The Mellor Family
as told by daughter, Edith
Mrs. Mellor was born Florence Moore in Rupert, Quebec, and worked as a hotel waitress, first in Winnipeg and later in Pilot Bay where she met Mr. Mellor. They were married there in 1902. They had three children before they came to Marysville where they bought a general store from a Mr. McCabe.
Marysville was booming at this time, and boasted four hotels. A smelter was in operation, but not doing so well, and finally had to close down. Business fell off, so they opened a second store in Kimberley in 1918. For a short time they rented the Mark Creek building which the Company purchased. Mr. Mellor built a store half a block down the street which had no businesses beyond that point, at that time. A wooden sidewalk continued on from the new store. In 1922 they discontinued the store in Marysville, and moved all the stock to Kimberley. By this time, they had built a house across the street, not far from the North Star Hotel.
The three Mellor children were Percy, Earl and Edith. Percy and his boyhood friend, Frank McMahon, were inseparable. Frank's mother helped run the North Star hotel. Percy worked for the Company. Earl was a baseball player and would often walk to Wycliffe to play. The nine mile road was rough gravel and very dusty.
When Edith was young, she took piano lessons from Belle Taylor, daughter of Alex Taylor who owned and operated the sawmill. A little later, she and Nell Handley of Marysville would play for the silent movies in Handley's Hall, a converted livery barn. Belle also gave piano lessons to pupils in Cranbrook, Marysville and Kimberley, travelling the twenty miles by horse and buggy. She married C. C. Snowden, a wealthy oil man of Calgary.
Edith recalls a birthday party at Wycliffe for Frances Chalmick. It was a gala affair held in the community hall. Roy Leask was a guest. He drove a small delivery truck between Cranbrook and Kimberley for Walkley's Meat Market. It was a warm August evening and Roy offered Edith a ride. The road leading out of Wycliffe went down a steep hill to the bridge across the St. Marys River. There were sharp turns both at the top and bottom. The truck failed to make the turn at the top and rolled down the embankment into the river below. Roy was thrown out, but Edith landed in the river. He ran for help and Edith, after wading to the bank, was brought up, rather badly cut and bruised. When asked how she felt, she replied, "I can dance another two step." Nevertheless, she spent a month in bed. A severe cut over her left eye threatened her sight, and her eyes were bandaged for some time. Luckily there were no complications except her father's ire. He forbade her to see that young, man again. However, youth will have its way and she continued to see Roy. When she reached eighteen, they eloped to Coeur d'Alene and were married. Roy lived in Cranbrook, so they made their home there for twelve years. When her father passed away in 1939, she came back to Kimberley where, together with Earl, she helped her mother run the store. Edith lived alone in the house her father built, until her death in 1977, having retired from the clothing business which she sold a few years ago.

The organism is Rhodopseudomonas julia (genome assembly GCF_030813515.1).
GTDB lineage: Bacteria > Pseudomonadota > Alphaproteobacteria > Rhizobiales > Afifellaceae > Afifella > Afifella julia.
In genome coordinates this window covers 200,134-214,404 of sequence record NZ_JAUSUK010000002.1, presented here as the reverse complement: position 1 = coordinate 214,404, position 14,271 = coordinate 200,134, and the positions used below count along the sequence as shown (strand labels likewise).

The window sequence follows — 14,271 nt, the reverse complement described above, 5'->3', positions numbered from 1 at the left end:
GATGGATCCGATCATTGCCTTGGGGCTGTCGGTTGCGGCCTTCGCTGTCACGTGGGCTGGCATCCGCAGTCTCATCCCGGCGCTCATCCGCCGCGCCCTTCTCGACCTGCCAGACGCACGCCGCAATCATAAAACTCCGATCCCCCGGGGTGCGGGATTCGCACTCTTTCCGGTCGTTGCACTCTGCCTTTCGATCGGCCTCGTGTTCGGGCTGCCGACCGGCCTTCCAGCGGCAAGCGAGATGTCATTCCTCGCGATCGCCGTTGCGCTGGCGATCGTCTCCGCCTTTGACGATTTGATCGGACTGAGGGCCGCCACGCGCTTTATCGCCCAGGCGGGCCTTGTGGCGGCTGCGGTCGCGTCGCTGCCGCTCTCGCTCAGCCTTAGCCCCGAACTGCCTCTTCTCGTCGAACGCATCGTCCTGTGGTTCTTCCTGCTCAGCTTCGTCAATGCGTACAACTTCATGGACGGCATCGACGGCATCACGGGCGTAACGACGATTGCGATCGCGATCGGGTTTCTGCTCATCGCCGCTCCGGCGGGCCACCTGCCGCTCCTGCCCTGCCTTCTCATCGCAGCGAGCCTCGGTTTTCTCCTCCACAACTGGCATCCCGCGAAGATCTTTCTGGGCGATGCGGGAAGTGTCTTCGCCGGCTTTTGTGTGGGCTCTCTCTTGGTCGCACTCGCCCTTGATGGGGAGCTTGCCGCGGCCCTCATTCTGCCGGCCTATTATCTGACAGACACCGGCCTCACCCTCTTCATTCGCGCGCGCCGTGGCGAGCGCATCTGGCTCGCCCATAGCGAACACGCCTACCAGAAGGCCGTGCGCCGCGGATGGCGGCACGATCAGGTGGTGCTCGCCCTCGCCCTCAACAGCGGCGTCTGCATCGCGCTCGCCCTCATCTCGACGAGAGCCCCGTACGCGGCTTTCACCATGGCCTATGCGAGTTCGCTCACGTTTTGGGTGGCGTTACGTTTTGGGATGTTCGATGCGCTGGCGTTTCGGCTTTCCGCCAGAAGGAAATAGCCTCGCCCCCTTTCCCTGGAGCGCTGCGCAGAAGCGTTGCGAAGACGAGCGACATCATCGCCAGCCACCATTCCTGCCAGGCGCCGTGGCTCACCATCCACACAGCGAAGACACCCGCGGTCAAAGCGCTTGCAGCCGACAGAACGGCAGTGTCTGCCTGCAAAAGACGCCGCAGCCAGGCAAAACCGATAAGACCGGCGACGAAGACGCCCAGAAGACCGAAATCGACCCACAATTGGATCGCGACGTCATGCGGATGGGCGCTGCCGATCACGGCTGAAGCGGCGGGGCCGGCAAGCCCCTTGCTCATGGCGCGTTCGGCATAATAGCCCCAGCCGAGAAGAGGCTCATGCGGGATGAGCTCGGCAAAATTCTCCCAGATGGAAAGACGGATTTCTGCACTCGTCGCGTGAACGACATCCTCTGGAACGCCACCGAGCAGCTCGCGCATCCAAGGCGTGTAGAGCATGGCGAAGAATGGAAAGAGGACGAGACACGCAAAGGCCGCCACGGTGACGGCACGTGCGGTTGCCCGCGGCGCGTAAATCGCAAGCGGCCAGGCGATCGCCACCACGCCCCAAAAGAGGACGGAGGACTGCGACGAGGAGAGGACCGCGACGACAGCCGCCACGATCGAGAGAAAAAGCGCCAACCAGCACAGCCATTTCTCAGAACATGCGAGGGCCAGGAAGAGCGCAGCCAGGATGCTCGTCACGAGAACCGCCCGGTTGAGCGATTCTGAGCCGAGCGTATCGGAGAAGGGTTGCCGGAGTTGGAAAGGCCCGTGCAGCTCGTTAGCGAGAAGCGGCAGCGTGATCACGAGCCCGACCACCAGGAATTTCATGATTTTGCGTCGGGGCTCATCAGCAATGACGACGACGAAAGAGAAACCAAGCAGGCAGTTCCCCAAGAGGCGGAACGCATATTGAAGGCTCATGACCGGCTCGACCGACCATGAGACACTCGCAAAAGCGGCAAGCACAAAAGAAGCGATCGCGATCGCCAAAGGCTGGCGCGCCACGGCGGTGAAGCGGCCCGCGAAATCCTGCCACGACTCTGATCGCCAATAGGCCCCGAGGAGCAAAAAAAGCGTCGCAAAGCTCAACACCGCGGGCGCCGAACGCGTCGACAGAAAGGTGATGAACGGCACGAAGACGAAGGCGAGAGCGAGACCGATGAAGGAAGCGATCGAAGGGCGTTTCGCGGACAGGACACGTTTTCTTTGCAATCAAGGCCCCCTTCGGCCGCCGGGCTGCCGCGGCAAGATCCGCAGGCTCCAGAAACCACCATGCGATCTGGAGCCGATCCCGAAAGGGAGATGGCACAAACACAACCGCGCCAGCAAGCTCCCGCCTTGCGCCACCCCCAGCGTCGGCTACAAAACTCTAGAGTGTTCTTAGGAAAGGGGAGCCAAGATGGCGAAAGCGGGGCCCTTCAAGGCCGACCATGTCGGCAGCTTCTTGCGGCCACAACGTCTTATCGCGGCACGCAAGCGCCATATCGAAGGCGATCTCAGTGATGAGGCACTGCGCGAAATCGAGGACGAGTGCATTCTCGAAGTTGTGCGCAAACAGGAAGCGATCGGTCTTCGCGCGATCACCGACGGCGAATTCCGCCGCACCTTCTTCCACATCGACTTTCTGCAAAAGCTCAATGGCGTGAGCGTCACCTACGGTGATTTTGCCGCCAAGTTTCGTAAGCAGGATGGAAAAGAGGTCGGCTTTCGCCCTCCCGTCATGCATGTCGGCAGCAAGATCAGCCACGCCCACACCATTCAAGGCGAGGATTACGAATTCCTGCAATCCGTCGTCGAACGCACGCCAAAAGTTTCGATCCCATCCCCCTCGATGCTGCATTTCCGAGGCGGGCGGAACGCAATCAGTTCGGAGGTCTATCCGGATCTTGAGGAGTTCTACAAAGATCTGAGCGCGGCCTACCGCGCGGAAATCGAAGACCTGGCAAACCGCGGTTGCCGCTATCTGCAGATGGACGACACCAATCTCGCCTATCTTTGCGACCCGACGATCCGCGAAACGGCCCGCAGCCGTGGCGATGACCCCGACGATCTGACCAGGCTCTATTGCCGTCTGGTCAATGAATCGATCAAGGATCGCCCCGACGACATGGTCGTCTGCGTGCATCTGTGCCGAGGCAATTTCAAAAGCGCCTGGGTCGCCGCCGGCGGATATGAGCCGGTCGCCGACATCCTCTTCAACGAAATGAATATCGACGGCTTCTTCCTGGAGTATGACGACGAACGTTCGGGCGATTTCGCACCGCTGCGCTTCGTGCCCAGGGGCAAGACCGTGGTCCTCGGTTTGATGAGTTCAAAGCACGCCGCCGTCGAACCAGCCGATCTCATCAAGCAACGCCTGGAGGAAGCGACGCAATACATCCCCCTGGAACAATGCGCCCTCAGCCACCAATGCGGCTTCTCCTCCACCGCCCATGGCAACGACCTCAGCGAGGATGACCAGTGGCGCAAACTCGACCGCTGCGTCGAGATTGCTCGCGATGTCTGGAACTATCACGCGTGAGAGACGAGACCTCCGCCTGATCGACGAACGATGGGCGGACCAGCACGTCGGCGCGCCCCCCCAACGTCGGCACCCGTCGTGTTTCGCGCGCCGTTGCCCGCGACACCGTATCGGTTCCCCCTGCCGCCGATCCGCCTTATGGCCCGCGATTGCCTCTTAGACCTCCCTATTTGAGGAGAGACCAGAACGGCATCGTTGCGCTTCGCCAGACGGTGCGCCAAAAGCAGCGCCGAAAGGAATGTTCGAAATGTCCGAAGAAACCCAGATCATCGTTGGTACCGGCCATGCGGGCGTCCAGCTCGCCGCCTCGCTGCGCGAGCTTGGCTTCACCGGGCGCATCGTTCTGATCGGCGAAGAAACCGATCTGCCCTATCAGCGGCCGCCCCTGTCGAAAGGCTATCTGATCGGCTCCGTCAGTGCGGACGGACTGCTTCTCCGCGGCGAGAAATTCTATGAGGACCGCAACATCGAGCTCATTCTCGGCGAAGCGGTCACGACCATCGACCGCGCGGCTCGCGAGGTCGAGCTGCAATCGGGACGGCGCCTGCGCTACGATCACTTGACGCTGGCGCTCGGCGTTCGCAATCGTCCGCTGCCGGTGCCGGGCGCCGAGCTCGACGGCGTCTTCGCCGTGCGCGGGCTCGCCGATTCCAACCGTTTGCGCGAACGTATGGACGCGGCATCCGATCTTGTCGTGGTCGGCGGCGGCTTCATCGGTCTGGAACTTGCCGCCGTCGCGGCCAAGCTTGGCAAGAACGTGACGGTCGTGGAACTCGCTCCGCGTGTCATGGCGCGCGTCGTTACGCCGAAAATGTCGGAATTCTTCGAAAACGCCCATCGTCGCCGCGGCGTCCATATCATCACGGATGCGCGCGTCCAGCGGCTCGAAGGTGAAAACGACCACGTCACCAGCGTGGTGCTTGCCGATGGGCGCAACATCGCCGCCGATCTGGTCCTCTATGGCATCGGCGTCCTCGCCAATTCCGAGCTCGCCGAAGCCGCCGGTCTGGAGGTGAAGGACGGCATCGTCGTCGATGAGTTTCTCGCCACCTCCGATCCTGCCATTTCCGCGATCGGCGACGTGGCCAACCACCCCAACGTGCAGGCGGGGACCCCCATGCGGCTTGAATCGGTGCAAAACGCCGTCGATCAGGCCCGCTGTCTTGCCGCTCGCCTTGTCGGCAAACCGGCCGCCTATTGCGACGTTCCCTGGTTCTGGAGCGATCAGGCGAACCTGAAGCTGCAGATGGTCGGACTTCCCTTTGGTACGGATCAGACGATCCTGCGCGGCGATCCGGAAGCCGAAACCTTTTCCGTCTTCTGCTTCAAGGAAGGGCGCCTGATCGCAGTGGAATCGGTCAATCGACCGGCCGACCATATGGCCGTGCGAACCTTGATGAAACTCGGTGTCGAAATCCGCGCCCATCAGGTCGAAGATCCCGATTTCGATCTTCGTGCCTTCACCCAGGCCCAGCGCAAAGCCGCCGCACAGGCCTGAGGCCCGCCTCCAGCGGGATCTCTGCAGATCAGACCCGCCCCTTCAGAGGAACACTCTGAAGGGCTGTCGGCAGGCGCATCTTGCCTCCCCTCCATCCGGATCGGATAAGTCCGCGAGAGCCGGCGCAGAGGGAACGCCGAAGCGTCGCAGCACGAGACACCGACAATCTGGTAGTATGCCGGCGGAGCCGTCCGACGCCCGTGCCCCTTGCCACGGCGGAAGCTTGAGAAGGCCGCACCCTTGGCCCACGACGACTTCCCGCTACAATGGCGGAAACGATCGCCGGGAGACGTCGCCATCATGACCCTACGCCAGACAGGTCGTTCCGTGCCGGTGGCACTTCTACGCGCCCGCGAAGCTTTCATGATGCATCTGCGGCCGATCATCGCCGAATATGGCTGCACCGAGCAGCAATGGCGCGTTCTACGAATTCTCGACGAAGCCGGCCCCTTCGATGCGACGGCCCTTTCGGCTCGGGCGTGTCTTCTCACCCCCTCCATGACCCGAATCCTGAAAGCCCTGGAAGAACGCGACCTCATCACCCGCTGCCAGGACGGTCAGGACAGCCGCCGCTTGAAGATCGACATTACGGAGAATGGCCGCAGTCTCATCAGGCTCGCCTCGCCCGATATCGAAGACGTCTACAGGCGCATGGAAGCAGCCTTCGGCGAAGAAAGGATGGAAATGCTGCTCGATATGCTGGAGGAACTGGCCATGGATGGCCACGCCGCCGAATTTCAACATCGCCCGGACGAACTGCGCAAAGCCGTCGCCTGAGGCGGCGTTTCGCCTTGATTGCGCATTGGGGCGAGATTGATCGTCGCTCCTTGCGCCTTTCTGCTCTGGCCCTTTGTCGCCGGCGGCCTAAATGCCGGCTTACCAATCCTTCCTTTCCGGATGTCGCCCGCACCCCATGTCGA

Earl married Peggy Austin, a girl from Kaslo. Peggy trained as a nurse in the St. Eugene Hospital in Cranbrook. They had three daughters: Joan, Lynn and Wendy. Joan married Terry Johnson and now lives in Victoria. Lynn is Mrs. Batsford and resides in California. Wendy is Mrs. Berardelli and lives in Comox. Earl passed away in 1957 after a lengthy illness.
Percy married Lavine (Viney) Chapman, and continued to work for the Company until his death in 1966.
Going back to earlier days, Edith and Nell Handley once attended a skating party on Taylor's Pond. They came up from Marysville in a cutter. After tethering the horse at the North Star Hotel hitching post, away they went for hours of fun. They had just started for home, when old Dobbin who had been standing still for a long time decided he wanted some action. So around the first sharp curve the cutter overturned and the two girls were dumped into the snow bank. The cutter righted itself and the horse headed for home at top speed. The girls walked back to town and hired Hedley MacLeod's jitney.
Edith and Roy had two daughters. One is now Pat Kershaw and lives in Cranbrook. She had been married to Red Maxwell who died just two weeks after Edith's brother Earl's demise. Pat and Red had two daughters, Joan and Marlene. The other daughter, Georgina, now Mrs. Hood, is living in Victoria and is the mother of six strapping sons.